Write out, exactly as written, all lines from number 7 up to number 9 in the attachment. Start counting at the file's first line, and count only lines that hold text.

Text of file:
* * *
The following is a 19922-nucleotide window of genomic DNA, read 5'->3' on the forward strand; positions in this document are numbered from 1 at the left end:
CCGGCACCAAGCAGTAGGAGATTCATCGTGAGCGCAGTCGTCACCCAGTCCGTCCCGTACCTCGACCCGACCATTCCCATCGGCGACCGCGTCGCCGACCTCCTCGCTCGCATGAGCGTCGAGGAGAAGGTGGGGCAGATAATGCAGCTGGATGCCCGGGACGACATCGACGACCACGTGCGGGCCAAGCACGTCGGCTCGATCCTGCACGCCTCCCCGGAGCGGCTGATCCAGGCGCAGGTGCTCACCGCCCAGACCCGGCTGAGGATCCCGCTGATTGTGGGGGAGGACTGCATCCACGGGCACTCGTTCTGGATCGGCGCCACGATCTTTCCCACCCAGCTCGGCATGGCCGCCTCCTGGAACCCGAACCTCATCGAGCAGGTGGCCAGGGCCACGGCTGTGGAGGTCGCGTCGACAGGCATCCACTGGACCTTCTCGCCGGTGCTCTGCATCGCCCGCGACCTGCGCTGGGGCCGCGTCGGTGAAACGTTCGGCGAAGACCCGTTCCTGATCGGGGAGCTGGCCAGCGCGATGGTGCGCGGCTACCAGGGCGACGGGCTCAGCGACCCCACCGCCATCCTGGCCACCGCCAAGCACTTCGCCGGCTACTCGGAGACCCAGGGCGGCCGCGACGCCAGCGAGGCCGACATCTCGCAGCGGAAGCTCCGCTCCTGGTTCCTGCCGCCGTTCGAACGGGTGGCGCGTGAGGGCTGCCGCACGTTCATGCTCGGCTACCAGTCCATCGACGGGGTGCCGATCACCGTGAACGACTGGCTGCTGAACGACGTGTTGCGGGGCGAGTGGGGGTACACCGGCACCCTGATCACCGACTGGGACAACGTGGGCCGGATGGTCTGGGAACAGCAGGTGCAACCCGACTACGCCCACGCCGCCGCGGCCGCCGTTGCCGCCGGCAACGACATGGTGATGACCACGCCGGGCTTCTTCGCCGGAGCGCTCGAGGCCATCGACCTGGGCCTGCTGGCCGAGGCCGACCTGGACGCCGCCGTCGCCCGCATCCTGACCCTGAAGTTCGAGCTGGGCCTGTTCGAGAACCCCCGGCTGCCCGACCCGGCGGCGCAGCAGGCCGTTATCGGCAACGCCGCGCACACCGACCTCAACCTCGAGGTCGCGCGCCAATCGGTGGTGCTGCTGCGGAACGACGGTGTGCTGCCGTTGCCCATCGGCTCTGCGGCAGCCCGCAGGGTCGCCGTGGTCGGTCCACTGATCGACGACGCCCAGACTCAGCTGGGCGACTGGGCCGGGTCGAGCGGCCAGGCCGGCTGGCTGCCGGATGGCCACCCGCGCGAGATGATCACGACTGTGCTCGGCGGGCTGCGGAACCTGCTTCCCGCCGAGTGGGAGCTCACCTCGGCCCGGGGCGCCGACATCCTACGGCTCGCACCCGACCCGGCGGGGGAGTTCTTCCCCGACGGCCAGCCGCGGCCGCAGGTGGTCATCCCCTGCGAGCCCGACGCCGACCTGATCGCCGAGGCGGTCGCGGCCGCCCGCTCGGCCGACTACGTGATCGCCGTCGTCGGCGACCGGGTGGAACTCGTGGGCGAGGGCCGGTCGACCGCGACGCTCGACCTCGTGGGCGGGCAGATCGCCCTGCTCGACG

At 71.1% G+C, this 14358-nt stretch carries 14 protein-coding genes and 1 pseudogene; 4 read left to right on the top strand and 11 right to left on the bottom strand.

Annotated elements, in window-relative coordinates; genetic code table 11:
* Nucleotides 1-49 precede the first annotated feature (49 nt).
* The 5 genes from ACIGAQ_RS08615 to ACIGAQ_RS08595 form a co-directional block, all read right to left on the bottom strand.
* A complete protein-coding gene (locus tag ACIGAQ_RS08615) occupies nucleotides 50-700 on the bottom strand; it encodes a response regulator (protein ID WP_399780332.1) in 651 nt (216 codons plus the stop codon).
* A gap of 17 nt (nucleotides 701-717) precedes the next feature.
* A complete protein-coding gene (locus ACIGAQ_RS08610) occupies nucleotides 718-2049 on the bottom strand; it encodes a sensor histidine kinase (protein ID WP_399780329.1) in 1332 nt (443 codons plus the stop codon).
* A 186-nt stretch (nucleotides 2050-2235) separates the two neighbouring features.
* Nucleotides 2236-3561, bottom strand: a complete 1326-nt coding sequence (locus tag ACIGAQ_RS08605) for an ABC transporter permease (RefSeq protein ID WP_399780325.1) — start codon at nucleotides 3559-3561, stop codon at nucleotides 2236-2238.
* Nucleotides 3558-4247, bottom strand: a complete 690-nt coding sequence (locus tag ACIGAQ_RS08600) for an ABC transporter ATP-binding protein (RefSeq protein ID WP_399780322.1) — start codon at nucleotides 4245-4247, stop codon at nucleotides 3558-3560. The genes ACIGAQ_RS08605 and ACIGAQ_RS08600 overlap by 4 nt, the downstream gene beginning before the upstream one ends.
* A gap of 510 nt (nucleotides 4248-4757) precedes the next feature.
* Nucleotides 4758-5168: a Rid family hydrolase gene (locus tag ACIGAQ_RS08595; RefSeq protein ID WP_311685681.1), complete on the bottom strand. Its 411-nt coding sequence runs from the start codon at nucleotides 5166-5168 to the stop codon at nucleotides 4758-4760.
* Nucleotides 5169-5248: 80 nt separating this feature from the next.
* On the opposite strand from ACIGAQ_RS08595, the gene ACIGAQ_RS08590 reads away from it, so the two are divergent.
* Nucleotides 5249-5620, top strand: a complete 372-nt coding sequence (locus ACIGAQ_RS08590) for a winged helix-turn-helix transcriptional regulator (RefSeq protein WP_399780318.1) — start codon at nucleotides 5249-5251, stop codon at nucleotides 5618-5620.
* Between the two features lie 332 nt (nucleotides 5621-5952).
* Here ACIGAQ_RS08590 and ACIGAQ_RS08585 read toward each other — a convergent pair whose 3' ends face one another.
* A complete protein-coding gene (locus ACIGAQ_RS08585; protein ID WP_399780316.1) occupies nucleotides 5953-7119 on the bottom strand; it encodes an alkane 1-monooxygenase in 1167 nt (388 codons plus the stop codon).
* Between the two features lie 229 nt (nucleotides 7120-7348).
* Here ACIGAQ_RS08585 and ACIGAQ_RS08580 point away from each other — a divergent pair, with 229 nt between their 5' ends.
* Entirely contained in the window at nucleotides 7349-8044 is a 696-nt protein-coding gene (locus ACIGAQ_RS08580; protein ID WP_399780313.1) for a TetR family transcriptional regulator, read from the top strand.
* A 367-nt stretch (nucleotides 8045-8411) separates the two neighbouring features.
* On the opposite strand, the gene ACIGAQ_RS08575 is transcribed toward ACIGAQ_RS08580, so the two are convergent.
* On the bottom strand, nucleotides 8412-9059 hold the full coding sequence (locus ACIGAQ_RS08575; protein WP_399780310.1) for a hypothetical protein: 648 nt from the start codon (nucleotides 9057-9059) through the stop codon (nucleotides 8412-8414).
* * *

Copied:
* A complete protein-coding gene (locus tag ACIGAQ_RS08615) occupies nucleotides 50-700 on the bottom strand; it encodes a response regulator (protein ID WP_399780332.1) in 651 nt (216 codons plus the stop codon).
* A gap of 17 nt (nucleotides 701-717) precedes the next feature.
* A complete protein-coding gene (locus ACIGAQ_RS08610) occupies nucleotides 718-2049 on the bottom strand; it encodes a sensor histidine kinase (protein ID WP_399780329.1) in 1332 nt (443 codons plus the stop codon).